Ultimate Comics: Spider-man #24
Written by Brian Michael Bendis, Art by Dave Marquez

As you can surmise from the cover, this issue of Ultimate Spider-man largely features Cloak and Dagger, highlighting their origins in the Ultimate Universe while also showing their attempt at stopping a vigilante.  One of the biggest pluses about reading this series is that Bendis writes it with more heart for his characters than he does any other book at Marvel.  Even an issue that does not feature Miles for very long is just as emotionally impacting as the things that develop Miles as a character.  If you didn't already love Cloak and Dagger, prepare to fall in love with them as Bendis gives them an origin that is incredibly heartfelt and tragic.  It's a great thing to see a comic highlight an interracial couple in this day and age, let alone one that is interesting.  Though their connection starts out a little cliche for a comic about teenagers, Tandy and Ty instantly form a relationship that is incredibly well-written.  Roxxon seems to have a lot to answer for as it is not only connected to the recent re-appearance of Venom, but also is hiring presumed dead mad scientists from the Marvel U to experiment with giving humans super powers.  The only major negative for this issue is that Miles' brief appearance and chat with Gwen Stacy seem to prove that, as per usual, "Spider-man No More" will not be lasting very long.  It's a shame Bendis is returning Miles' to the costume so quickly, but it's easy to have faith he will make it believable.  In the mean time, this issue is up there with some of the best this series has done thus far.  Rating: A+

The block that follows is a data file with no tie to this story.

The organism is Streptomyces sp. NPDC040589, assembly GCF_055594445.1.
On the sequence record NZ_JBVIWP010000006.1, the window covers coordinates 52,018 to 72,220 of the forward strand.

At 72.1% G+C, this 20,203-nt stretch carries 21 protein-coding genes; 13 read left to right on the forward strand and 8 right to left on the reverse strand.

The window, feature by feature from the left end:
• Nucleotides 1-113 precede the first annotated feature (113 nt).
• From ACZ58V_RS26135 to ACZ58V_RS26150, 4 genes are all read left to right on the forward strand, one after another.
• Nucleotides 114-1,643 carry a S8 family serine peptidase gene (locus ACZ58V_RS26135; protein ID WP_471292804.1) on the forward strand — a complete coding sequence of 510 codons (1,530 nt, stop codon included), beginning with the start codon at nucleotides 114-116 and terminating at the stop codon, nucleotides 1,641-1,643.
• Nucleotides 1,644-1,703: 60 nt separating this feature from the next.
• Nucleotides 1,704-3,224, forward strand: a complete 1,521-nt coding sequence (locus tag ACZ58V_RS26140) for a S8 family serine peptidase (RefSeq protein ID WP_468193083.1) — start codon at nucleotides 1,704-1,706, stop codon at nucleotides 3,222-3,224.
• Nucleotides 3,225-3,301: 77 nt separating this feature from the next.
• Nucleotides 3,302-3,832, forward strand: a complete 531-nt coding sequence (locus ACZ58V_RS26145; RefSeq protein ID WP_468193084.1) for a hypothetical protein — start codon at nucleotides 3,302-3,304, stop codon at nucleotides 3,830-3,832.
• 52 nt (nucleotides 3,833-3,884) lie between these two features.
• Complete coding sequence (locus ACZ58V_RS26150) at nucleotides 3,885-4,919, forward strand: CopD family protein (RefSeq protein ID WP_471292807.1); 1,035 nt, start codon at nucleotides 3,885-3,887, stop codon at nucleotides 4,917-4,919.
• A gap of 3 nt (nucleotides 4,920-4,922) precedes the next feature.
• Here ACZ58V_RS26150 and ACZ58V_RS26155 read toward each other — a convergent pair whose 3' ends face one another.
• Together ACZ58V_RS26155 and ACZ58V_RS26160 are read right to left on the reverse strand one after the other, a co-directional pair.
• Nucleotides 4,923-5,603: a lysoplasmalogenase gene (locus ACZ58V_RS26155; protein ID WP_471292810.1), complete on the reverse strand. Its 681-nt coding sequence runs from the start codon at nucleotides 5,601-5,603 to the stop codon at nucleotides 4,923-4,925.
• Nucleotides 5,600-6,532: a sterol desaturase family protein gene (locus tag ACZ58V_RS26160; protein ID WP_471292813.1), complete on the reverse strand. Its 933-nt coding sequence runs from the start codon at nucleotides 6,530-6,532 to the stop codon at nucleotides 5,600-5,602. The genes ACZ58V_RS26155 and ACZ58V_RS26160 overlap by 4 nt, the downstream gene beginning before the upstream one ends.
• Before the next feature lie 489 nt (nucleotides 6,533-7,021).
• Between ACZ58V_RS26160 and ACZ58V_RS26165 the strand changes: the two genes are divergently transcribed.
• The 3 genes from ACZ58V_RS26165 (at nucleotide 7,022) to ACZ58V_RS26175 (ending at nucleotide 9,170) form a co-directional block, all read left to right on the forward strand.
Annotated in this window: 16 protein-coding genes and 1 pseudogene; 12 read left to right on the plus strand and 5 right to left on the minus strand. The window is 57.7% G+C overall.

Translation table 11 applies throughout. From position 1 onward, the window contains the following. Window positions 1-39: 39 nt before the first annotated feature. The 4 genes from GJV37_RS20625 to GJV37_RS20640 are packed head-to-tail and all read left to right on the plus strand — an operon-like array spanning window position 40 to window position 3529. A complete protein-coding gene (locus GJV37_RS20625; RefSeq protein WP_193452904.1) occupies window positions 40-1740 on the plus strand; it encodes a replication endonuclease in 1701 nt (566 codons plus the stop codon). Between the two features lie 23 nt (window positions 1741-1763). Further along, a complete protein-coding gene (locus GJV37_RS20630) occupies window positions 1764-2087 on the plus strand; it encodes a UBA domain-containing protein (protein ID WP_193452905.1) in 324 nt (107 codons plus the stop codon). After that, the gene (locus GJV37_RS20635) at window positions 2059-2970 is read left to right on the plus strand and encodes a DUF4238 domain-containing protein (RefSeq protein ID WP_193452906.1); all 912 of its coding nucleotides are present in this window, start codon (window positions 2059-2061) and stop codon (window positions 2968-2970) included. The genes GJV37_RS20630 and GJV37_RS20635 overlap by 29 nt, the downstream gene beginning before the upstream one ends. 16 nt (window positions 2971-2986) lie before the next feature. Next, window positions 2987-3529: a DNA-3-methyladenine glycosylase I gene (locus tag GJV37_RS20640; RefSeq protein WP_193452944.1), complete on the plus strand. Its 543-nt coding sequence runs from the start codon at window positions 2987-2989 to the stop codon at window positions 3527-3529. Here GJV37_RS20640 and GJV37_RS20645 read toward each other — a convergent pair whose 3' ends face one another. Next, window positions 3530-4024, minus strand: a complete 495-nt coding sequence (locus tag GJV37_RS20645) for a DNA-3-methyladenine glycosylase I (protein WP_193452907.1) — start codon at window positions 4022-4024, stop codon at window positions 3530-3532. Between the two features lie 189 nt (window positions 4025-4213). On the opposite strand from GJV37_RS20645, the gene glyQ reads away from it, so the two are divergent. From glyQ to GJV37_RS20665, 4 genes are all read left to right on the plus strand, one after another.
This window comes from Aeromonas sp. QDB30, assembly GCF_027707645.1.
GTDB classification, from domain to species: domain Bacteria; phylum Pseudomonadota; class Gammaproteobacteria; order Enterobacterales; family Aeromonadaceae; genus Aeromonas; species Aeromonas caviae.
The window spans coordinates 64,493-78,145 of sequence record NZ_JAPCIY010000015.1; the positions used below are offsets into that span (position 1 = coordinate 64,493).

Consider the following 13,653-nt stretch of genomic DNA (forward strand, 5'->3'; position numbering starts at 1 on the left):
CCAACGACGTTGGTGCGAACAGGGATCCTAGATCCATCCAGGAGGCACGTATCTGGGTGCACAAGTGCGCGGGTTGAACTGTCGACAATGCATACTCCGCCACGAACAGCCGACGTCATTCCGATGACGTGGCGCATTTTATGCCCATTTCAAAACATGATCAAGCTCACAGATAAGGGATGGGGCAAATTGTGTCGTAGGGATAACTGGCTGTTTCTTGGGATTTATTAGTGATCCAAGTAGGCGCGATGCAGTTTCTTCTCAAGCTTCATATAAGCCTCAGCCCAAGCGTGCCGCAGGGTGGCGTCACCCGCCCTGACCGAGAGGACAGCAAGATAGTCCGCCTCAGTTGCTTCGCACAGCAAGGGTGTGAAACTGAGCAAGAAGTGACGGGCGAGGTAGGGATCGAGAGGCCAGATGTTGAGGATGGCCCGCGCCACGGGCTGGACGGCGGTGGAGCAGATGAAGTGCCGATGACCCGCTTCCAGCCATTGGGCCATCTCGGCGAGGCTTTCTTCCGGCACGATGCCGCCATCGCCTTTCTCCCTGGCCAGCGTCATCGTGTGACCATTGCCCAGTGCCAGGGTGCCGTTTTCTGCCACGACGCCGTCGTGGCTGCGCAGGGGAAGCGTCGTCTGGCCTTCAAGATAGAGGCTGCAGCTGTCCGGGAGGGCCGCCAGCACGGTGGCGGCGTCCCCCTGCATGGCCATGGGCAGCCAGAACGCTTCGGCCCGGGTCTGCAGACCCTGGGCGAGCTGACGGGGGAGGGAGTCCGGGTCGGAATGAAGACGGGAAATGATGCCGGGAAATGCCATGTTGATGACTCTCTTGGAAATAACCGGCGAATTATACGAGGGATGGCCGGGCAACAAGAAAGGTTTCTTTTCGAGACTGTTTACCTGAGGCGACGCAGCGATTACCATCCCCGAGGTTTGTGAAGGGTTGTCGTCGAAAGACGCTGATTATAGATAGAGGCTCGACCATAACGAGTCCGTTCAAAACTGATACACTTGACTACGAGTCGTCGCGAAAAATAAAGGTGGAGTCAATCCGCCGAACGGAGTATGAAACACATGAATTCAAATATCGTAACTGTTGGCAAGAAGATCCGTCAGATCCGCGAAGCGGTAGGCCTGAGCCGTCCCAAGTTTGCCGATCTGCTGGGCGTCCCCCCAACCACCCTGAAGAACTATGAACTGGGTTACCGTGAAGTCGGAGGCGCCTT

Batman and Batgirl #21
Written by Peter J. Tomasi, Art by Cliff Richards

Tomasi continues his story here of Bruce making his way through the stages of grief in the wake of Damian's death.  Although this is technically the issue that is to be dealing with the bargaining step, it feels more like we are still dealing with anger as that is the only emotion Batman has here.  Not since Batman Noel has this reviewer read a Batman story where the character was so utterly unlikable.  Though Batman continues to do good things, he is very stand-offish to the people who care most about him.  This issue spends very little time developing Batman, though, instead focusing on Batgirl.  By doing so, Tomasi makes the issue very fascinating for those of us who are not currently reading Batgirl, but one cannot help but wonder if any of this feels like a repeat for Batgirl readers.  In the wake of "Death of the Family" and Damian's death, Batgirl seems to be inching towards giving up the cowl for good, already attempting to get rid of the bat emblem on her chest.  The writing is actually quite nice in this issue, with Batgirl using these conflicted emotions to help Batman deal with his.  A pivotal scene in the Batcave seems to put a nice little bow on all the stages of grief we have seen thus far, though two stages still remain.  This is not the best chapter of this arc, but it is definitely written better than the Red Hood issue.  Only major negative is that Cliff Richards' art is terrible.  Rating: A-

Wonder Woman #21
Written by Brian Azzarello, Art by Cliff Chiang